In another scenario, a customer orders a product with the expectation that it will work as stated. However, due to the manufacturer’s lack of quality control, the product is faulty. The customer returns it and demands a refund. The customer buys from a competitor instead and tells his friends about the poor quality from the original manufacturer. Based on what he says, his friends all decide to only buy from the competitor. The company loses customers, integrity, and income. At the same time, the manufacturer loses money, because of wastage. Every returned product means loss of income. The product must be repaired or replaced. Lack of quality management thus costs the company money.
Now we get to international trading. Suppose a company in South Africa orders a large quantity of inflatable toys from a supplier in another country. The products arrive three weeks later and the South African company distributes the products without quality checks. The products end up on retailer shelves, but every seventh item sold is returned because of a flaw. The South African company refunds the retailers who refund their customers.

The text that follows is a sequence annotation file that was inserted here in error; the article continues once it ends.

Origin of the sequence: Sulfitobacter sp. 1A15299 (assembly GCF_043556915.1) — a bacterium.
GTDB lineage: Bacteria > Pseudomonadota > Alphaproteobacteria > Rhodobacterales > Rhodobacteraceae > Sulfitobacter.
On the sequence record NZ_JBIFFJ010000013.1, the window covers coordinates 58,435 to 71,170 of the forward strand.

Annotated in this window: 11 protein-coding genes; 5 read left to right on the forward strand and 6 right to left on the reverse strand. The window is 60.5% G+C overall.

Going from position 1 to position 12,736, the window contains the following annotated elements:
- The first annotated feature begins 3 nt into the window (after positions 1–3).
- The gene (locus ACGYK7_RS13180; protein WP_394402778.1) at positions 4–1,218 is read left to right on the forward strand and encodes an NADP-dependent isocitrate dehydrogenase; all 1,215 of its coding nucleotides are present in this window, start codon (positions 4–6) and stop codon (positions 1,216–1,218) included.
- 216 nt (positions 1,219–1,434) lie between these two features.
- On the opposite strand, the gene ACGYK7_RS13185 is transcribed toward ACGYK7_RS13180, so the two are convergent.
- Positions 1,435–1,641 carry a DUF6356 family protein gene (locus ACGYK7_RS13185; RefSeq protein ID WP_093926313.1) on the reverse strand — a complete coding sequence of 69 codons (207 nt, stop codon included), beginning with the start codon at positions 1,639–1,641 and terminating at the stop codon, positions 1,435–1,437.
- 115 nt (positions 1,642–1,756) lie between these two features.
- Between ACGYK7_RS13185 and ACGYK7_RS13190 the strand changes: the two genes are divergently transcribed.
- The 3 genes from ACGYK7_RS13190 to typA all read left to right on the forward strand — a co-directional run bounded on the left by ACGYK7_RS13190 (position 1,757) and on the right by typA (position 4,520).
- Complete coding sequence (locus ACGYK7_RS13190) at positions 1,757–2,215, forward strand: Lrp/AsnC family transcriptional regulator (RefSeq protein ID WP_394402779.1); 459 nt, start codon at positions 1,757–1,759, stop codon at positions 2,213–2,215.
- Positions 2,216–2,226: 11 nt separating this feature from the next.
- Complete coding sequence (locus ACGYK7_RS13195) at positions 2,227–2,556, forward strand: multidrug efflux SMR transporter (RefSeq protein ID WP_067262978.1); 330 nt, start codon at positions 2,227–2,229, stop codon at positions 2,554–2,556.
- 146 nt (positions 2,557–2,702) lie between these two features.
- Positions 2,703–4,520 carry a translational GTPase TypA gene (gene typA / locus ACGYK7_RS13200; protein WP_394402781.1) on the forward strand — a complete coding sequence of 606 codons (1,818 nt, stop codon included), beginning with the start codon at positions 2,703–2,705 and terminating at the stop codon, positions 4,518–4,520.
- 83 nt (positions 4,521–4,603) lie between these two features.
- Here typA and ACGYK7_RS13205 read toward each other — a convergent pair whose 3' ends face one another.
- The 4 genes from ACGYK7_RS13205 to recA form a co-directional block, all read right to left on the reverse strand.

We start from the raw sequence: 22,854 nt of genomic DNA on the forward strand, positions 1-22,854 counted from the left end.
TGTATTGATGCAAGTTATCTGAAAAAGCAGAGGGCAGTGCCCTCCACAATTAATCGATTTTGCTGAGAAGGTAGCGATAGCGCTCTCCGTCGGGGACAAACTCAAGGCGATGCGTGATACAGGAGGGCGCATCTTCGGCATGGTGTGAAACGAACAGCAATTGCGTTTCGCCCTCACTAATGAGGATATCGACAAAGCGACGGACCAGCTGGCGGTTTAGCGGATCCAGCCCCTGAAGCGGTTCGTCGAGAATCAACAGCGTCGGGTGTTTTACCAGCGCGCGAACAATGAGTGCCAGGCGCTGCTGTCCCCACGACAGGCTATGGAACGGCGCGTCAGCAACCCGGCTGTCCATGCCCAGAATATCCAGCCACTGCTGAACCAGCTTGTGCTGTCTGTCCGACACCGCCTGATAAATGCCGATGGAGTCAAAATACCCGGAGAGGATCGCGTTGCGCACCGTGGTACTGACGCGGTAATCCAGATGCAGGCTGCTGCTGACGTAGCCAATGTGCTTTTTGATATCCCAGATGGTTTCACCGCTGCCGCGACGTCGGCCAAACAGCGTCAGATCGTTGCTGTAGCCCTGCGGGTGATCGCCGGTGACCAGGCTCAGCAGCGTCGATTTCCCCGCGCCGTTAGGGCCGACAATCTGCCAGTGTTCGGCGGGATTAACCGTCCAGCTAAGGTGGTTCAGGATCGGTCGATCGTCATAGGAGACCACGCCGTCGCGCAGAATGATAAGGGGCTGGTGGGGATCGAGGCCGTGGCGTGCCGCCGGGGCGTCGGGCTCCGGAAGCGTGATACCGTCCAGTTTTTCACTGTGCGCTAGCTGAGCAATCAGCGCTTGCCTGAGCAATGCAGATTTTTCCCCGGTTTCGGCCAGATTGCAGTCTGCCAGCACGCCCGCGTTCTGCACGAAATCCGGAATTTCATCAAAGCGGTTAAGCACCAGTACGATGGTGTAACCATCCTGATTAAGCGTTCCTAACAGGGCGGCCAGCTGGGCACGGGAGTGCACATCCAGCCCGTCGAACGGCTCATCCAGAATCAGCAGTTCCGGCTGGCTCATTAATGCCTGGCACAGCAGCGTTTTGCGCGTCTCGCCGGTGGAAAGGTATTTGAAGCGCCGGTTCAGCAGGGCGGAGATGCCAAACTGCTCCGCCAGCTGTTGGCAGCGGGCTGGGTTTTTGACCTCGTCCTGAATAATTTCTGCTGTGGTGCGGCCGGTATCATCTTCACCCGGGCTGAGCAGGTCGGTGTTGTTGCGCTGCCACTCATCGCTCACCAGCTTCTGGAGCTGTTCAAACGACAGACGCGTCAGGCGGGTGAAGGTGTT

The retailers are upset, customers don’t want to buy from them again, and the South African company loses a great deal of money, and their good standing as supplier. They had reason to expect consistent quality, but though the overseas supplier does have a quality management system in place, lack of documentation leads to inconsistencies in reporting returned products and because the company also fails to perform quality audits on its supplier, it ends up bearing the brunt of the angry retailers.